cDNA cloning and functional characterization of the mouse Ca2+-gated K+ channel, mIK1

David H. Vandorpe, Boris E. Shmukler, Lianwei Jiang, Bing Lim, James Maylie, John P. Adelman, Lucia De Franceschi, M. Domenica Cappellini, Carlo Brugnara, Seth L. Alper

Research output: Contribution to journalArticlepeer-review

175 Scopus citations


We have cloned from murine erythroleukemia (MEL) cells, thymus, and stomach the cDNA encoding the Ca2+-gated K+ (K(Ca)) channel, mIK1, the mouse homolog of hIK1 (Ishii, T. M., Silvia, C., Hirschberg, B., Bond, C. T., Adelman, J.P., and Maylie, J. (1997) Proc. Natl. Acad. Sci.(U.S.A. 94, 11651- 11656). mIK1 mRNA was detected at varied levels in many tissue types. mIK1 K(Ca) channel activity expressed in Xenopus oocytes closely resembled the K(ca) of red cells (Gardos channel) and MEL cells in its single channel conductance, lack of voltage-sensitivity of activation, inward rectification, and Ca2+ concentration dependence, mIK1 also resembled the erythroid channel in its pharmacological properties, mediating whole cell and unitary currents sensitive to low nM concentrations of both clotrimazole (CLT) and its des-imidazolyl metabolite, 2-chlorophenyl-bisphenyl-methanol, and to low nm concentrations of iodocharybdotoxin. Whereas control oocytes subjected to hypotonic swelling remained swollen, mIK1 expression conferred on oocytes a novel, Ca2+-dependent, CLT-sensitive regulatory volume decrease response. Hypotonic swelling of voltage-clamped mIK1-expressing oocytes increased outward currents that were Ca2+-dependent, CLT-sensitive, and reversed near the K+ equilibrium potential. mIK1 mRNA levels in ES cells increased steadily during erythroid differentiation in culture, in contrast to other K(Ca) mRNAs examined. Low nanomolar concentrations of CLT inhibited proliferation and erythroid differentiation of peripheral blood stem cells in liquid culture.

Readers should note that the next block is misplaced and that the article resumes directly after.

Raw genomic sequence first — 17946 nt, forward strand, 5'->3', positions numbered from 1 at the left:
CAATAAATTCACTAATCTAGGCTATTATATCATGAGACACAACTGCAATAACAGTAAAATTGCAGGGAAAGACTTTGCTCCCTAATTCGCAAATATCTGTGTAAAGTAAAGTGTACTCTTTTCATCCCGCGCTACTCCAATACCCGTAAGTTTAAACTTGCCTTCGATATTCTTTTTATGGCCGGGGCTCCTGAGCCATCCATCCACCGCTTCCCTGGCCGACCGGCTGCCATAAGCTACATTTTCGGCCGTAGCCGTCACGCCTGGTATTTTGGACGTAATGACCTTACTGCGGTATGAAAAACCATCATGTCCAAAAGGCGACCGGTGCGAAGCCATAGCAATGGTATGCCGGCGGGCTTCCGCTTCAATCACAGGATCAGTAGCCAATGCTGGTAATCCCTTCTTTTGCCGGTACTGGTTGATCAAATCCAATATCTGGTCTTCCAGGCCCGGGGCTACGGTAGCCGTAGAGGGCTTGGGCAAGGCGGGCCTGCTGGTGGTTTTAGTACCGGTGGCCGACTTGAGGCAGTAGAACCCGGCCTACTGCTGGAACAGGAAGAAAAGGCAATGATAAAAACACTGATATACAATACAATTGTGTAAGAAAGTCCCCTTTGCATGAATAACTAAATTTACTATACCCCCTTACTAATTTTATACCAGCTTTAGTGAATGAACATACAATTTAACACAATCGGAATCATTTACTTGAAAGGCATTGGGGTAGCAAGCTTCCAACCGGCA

Original languageEnglish (US)
Pages (from-to)21542-21553
Number of pages12
JournalJournal of Biological Chemistry
Issue number34
StatePublished - Aug 21 1998

ASJC Scopus subject areas

  • Biochemistry
  • Molecular Biology
  • Cell Biology


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